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Without a top farm system, the Brewers have turned to the waiver wire in search of upside

Milwaukee has added two intriguing arms off the scrap heap in the month of August.

Philadelphia Phillies v Washington Nationals
Jake Thompson.
Photo by Mitchell Layton/Getty Images

The Milwaukee Brewers are competing and have been for awhile now, there’s no doubt about that. The club finished one game out of a playoff spot in 2017 and is back in the thick of both the Divisional and Wild Card races with just over a month left of baseball to go in 2018 as they look to try and break their seven-year playoff drought. As is often the case, however, the ascendance of the big league club has coincided with a significant drop-off in the ranking of the farm system.

Of course, that’s not a bad thing on its own. The minor league system exists to benefit the MLB parent club, and that has certainly been the case for our Cream City Nine. Within the last two years, the club has been bolstered this season by some internal acquisitions and promotions - guys like Freddy Peralta, Corbin Burnes, Taylor Williams, Josh Hader, and Brandon Woodruff - as well as external additions that have required prospect capital, such as Christian Yelich (four prospects), Mike Moustakas (two), Jonathan Schoop (two), Joakim Soria (two), Lorenzo Cain (draft pick forfeiture), Erik Kratz (one), Anthony Swarzak (one), Neil Walker (one), and Jeremy Jeffress (one). With that many trades and prospect graduations, any farm system would see a fall in the rankings.

We all love to follow the minor league system, and after a couple years of rebuilding and hearing about how strong things were down on the farm, it probably comes as a bit of a shock to the system to see stuff like MLB Pipeline currently ranking only one Brewer prospect (Keston Hiura, #26) in their top-100 overall, and Baseball America slotting the system in at #22 in their most recent organizational rankings. There are still a handful of players left over to get excited about, but barring another rebuild in the near future, it will take the continued development of their internal players as well as solid drafts going forward for Milwaukee to vault back up the minor league rankings. So, mostly a sound process, good fortune, and time.

In the meantime, however, David Stearns wisely continues to explore ways to add upside to his organization. In two separate transactions earlier this month, Slingin’ Stearns turned his attention to the waiver wire in order to add a couple of intriguing players to the cadre of arms within the veritable pitching factory that his front office and coaching staff have built over the last three years.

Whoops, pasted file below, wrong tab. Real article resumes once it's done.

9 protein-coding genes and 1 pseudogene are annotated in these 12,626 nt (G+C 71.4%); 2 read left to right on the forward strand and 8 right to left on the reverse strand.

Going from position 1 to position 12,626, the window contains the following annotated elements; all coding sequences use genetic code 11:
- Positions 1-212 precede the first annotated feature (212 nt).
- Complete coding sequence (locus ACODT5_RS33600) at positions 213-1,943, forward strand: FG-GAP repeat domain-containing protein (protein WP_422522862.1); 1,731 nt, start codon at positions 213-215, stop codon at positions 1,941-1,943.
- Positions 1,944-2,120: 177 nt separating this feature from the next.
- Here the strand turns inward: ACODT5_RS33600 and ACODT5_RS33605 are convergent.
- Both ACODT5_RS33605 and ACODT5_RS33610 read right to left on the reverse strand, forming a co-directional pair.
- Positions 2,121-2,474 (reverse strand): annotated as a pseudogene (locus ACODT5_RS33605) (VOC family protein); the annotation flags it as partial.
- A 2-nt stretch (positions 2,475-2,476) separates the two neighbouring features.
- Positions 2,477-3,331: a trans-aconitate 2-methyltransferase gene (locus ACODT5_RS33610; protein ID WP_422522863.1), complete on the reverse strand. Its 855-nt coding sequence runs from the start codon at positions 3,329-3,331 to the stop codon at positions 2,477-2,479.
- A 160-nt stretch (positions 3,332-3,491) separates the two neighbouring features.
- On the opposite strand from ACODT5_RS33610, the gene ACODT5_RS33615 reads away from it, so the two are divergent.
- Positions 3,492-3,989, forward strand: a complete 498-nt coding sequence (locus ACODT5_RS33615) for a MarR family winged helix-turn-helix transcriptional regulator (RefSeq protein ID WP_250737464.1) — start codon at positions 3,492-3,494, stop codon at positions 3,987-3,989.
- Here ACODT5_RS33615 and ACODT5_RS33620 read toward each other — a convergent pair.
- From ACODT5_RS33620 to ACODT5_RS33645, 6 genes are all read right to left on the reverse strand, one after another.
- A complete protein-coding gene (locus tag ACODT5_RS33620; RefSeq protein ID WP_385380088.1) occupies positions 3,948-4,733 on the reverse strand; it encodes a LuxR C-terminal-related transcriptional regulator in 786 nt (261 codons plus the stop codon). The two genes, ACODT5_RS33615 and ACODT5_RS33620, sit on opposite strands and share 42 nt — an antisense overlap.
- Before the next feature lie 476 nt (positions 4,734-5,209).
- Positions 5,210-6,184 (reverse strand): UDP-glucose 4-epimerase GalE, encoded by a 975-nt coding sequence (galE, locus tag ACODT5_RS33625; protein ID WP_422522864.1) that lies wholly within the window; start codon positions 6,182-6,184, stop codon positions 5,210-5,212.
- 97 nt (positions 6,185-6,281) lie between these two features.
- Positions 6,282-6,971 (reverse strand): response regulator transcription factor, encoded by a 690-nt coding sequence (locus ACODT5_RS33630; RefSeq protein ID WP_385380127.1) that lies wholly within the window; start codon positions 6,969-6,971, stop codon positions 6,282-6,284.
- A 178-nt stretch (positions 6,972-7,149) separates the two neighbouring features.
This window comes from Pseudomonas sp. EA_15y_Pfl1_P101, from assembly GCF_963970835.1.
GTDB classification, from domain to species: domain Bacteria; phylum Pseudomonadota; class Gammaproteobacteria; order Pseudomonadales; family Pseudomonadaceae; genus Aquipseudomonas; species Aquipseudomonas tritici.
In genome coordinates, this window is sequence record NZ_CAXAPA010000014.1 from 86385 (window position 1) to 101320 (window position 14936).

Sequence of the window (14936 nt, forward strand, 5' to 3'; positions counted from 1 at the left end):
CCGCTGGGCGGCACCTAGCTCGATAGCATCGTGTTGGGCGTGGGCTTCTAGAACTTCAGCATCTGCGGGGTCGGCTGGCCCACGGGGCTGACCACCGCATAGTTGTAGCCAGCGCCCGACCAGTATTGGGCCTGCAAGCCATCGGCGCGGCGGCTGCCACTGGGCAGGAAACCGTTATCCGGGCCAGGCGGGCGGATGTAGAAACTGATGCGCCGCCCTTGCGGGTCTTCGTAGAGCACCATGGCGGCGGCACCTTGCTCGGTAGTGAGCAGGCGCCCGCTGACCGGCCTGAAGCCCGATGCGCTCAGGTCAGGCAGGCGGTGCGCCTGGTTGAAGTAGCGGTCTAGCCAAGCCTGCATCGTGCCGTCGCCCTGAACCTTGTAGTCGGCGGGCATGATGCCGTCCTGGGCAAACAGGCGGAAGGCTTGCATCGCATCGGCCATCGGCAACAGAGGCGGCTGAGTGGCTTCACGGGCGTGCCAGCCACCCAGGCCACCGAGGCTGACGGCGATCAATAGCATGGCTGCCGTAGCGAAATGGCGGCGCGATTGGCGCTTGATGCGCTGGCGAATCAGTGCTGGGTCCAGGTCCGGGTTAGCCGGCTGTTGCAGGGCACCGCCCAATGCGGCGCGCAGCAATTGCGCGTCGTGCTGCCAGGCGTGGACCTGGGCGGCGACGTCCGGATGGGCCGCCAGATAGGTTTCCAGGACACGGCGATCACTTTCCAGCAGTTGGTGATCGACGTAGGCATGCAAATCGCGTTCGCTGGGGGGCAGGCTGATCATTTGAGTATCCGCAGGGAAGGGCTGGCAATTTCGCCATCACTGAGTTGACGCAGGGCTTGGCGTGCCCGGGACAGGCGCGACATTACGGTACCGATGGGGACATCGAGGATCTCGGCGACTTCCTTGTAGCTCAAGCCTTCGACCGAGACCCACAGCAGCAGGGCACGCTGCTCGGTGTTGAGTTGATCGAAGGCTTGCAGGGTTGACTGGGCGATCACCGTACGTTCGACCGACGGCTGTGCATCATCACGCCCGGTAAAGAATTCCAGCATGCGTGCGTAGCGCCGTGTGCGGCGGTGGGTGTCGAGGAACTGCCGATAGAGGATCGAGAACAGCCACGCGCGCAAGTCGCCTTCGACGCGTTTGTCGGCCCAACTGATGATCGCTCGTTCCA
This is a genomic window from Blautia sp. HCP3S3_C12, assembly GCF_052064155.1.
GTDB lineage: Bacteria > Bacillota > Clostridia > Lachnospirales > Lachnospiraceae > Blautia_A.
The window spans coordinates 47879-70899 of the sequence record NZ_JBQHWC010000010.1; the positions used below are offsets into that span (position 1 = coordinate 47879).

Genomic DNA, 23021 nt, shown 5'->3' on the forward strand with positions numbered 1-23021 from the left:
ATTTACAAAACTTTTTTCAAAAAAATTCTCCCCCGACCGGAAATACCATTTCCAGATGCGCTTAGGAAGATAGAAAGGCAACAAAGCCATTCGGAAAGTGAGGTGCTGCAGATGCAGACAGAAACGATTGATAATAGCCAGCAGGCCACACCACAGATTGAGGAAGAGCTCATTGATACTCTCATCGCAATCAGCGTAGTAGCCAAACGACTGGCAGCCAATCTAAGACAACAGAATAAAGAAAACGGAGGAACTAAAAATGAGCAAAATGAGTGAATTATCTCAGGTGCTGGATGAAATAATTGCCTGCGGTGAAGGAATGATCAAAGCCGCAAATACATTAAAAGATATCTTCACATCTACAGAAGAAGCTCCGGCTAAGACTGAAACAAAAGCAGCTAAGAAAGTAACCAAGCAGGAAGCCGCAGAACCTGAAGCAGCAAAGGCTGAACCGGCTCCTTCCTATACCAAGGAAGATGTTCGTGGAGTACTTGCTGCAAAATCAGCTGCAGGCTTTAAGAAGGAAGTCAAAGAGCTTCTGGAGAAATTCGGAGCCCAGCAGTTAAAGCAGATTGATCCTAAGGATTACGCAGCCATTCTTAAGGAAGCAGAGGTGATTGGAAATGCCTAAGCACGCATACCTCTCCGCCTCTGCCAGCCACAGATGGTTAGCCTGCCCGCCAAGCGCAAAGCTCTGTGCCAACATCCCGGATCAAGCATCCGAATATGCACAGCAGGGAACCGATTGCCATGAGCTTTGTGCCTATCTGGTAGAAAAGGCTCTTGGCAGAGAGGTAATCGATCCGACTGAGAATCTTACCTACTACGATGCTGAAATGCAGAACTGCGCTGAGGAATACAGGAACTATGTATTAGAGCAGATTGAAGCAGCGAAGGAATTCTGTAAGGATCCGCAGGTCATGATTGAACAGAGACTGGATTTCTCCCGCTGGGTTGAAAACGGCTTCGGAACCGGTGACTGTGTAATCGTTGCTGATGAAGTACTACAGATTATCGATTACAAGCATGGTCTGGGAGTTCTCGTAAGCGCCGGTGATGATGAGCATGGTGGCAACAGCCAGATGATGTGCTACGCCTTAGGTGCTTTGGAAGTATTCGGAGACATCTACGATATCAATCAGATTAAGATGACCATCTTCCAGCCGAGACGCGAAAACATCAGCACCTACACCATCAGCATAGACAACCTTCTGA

The first acquisition came on August 7th, when Milwaukee announced the claim of right-hander Ariel Hernandez off waivers from the Dodgers. Hernandez has bounced around quite a bit since beginning his professional career in 2008, including getting released by the Giants, signing with the Diamondbacks, getting plucked in the minor league portion of the Rule 5 Draft by Cincinnati and later making his MLB debut, then a trade to Los Angeles before getting claimed by Milwaukee. Hernandez wasn’t exactly effective in his brief stint with the Reds in 2017, posting a 5.18 ERA and ugly 151 FIP- in 24.1 innings. He walked 22 batters and has struggled with free passes his whole career, issuing them at a rate of 6.6 BB/9 across 204 minor league appearances covering 307.0 innings.

The reason that the 26 year old keeps getting chances in spite of those control issues is because of his lightning quick right arm. Eric Longenhagen of Fangraphs thought highly enough of Hernandez to rate him as LA’s #23 prospect on his 2018 list back in May, citing “elite raw stuff” and spin rates. Hernandez’s fastball averaged 98.1 MPH at the MLB level in 2017 and Longenhagen graded the pitch as a 70 on the 20-80 scale. Ariel’s curveball is also seen as an outstanding offering, with a present grade of 65 and future grade of 70. He’s whiffed 9.9 batters per nine innings as a pro. You may remember Hernandez’s MLB debut, which came against Milwaukee. If not, here’s a reminder of what it can look like when everything comes together for Hernandez: